Tuesday, March 6, 2018

Beginner's smartphone

Recently, I undertook the task of helping an older lady from the church get a smartphone.

How did I do? Well, I researched ten cell service providers, looked into cell phones, and gave her my recommendation. I think that's pretty good. I suppose the details matter, though, huh?

Where she lives, Sprint and T-Mobile don't offer good coverage, so I suggested she stay away from those services or services that ride those networks. For instance, Simple Mobile and Walmart Family Mobile ride T-Mobile. Boost Mobile, NetZero, and Virgin Mobile ride Sprint. Google's Project Fi used both Spring and T-Mobile. So, for her, those were out.

She currently has AT&T, and staying with them would be easy enough. The issue is that for the money, she could go with Cricket or FreedomPop (BYOP) cheaper. Of those, I recommended Cricket because of the low cost, and the peculiarities of FreedomPop.

I did suggest that Verizon would be a viable alternative to AT&T, as she could swap one company for another. Likewise, Straight Talk or Total Wireless would be cheaper alternatives to Verizon.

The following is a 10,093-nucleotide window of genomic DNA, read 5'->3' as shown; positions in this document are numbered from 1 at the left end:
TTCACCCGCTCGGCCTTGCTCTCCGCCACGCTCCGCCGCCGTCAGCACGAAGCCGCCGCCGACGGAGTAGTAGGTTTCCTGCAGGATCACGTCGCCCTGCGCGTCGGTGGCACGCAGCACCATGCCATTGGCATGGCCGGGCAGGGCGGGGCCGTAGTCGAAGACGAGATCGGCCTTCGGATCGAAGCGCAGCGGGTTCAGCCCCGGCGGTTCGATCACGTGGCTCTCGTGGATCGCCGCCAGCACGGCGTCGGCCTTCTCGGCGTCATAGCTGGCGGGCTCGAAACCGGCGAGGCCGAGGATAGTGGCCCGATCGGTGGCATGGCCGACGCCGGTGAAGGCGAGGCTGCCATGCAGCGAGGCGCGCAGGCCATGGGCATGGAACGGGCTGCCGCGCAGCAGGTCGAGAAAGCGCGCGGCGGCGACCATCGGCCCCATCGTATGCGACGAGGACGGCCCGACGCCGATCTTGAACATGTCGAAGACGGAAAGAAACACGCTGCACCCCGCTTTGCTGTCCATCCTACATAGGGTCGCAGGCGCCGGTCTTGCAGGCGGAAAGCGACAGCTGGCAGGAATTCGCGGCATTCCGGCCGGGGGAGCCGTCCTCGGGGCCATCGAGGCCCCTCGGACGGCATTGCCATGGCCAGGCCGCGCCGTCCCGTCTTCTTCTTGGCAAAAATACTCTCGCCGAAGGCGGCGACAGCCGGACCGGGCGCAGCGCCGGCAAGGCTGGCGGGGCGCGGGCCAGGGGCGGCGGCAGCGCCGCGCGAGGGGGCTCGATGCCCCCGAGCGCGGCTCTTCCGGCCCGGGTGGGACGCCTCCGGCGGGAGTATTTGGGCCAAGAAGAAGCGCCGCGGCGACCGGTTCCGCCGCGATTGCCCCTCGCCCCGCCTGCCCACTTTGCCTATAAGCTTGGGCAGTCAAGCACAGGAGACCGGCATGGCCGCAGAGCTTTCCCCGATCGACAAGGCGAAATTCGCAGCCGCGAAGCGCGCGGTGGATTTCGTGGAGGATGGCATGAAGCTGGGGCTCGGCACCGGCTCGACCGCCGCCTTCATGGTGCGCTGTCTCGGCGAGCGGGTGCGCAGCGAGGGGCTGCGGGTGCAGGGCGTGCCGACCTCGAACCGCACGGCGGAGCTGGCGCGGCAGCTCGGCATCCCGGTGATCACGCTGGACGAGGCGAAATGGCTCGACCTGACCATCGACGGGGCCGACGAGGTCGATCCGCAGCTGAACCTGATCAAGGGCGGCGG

The other possibility I suggested was Xfinity Mobile. It rides Verizon, and has the best pricing on a single unlimited service phone at $45. Since she already has Xfinity cable, Internet, and home phone, it would be an existing vendor.

When it came to the phones, I suggested that she either get an iPhone, or an Android phone by Samsung or Motorola. Sure, there are other good Android phones, but the unlocked Moto e4 is a good phone at a really good price, and most Samsung phones are very reliable. I don't have enough experience with other Android devices to make a recommendation.

I wrote all this up and gave her a printout (10 pages) of the ten carriers and the phones they offer. I gave her the pricing on each of the plans, and a suggestion for each type of phone (iOS and Android) for each carrier.

What did she do with my recommendation? Nothing.

She'll eventually make her mind up about what to do (probably Xfinity Mobile, my gut tells me) and then want me to go to the store with her to make it happen.

So, I have that to look forward to.


  1. Maybe you overwhelmed her with information.

    I'm trying out a free month with FreedomPop right now. I don't know if all their plans are like this, but it appears it's just data. You have to use their app to make phone calls and text.

  2. Maybe it was too much. The printout will let her look it over at her leisure. Or not.

    And, yeah, FreedomPop's app for phone and text is a pain. On Android, it seems it will use the native phone app, though.

  3. I dunno. I'm on Android and using the FreedomPop app


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